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Parrino v. Archuleta

United States District Court, D. Colorado

December 29, 2014



LEWIS T. BABCOCK, Senior District Judge.

Applicant, Michael Salvatore Parrino, is a prisoner in the custody of the Colorado Department of Corrections at the Fremont Correctional Facility in Cañon City, Colorado. Mr. Parrino has filed pro se an Application for a Writ of Habeas Corpus Pursuant to 28 U.S.C. § 2254 (ECF No. 1) ("the Application") challenging the validity of his conviction and sentence in Larimer County District Court case number 00CR996. On August 4, 2014, Magistrate Judge Boyd N. Boland ordered Respondents to file a Pre-Answer Response limited to addressing the affirmative defenses of timeliness under 28 U.S.C. § 2244(d) and exhaustion of state court remedies pursuant to 28 U.S.C. § 2254(b)(1)(A) if Respondents intend to raise either or both of those defenses in this action. On August 15, 2014, Respondents filed a Pre-Answer Response (ECF No. 8) arguing that claim one is unexhausted, claim two is not cognizable and anticipatorily defaulted, and claim three is anticipatorily defaulted. Respondents concede that the instant action is timely. On September 3, 2014, Mr. Parrino filed "Habeas Applicant's Reply to Respondent's Pre-Show Cause Answer" (ECF No. 9) ("the Reply").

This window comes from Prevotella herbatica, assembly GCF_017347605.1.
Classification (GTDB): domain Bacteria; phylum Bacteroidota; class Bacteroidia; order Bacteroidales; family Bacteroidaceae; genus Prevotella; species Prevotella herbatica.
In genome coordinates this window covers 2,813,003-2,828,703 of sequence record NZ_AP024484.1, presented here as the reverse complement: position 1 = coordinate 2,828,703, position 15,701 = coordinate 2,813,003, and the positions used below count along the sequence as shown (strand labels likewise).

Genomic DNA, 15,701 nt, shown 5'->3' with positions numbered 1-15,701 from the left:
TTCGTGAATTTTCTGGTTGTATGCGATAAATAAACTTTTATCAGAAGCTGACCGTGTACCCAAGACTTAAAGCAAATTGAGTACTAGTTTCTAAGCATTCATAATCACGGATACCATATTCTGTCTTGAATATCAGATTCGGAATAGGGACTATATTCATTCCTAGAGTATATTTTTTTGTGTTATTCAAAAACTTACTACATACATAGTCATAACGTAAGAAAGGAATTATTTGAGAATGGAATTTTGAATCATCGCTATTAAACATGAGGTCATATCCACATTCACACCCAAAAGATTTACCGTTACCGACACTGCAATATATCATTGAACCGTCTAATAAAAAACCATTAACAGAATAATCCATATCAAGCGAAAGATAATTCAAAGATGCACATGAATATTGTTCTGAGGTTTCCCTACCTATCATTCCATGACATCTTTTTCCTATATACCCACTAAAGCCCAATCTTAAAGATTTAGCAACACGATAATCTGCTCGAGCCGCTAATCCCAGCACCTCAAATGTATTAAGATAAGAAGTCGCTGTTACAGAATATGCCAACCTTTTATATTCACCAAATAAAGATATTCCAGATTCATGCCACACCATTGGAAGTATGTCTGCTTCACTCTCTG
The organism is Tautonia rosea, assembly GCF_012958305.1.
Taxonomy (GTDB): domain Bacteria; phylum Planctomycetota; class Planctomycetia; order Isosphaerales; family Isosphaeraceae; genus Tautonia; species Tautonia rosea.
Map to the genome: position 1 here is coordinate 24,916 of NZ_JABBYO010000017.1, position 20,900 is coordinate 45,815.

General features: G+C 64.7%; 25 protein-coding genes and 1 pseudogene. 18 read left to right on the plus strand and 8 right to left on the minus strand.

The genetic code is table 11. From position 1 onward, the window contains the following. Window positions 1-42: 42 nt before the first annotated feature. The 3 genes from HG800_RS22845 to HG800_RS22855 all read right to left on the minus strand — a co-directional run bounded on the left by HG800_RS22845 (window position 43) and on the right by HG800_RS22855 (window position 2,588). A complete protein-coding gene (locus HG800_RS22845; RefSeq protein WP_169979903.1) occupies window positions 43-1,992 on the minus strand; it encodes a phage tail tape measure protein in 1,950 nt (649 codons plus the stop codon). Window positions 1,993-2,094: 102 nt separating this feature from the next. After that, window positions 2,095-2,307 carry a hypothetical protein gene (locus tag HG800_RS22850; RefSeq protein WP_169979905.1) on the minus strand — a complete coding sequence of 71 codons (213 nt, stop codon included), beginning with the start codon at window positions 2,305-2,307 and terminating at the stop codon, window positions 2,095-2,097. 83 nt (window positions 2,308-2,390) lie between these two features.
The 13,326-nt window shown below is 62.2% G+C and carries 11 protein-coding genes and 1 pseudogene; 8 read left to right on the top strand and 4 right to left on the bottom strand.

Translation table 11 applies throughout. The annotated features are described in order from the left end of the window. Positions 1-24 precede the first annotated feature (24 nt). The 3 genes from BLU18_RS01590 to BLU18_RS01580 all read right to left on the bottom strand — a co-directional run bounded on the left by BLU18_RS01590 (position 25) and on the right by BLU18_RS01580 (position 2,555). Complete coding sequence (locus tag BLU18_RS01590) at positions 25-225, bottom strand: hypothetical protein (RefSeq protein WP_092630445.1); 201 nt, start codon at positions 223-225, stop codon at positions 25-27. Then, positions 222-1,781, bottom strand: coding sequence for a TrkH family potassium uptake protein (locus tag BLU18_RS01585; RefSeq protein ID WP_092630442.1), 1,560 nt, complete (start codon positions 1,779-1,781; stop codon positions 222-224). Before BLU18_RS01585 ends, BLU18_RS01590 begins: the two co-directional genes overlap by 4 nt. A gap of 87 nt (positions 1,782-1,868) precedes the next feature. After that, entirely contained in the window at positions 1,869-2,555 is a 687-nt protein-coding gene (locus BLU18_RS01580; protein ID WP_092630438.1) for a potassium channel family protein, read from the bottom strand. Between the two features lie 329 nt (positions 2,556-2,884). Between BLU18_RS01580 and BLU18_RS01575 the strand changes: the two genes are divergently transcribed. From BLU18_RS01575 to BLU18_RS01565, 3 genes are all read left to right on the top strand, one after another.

The Court must construe the Application and other papers filed by Mr. Parrino liberally because he is not represented by an attorney. See Haines v. Kerner, 404 U.S. 519, 520-21 (1972); Hall v. Bellmon, 935 F.2d 1106, 1110 (10th Cir. 1991). However, the Court should not be an advocate for a pro se litigant. See Hall, 935 F.2d at 1110. For the reasons stated below, the Court will dismiss the action in part.


The factual background of Mr. Parino's crimes and convictions was summarized by the Colorado Court of Appeals in state court postconviction proceedings as follows: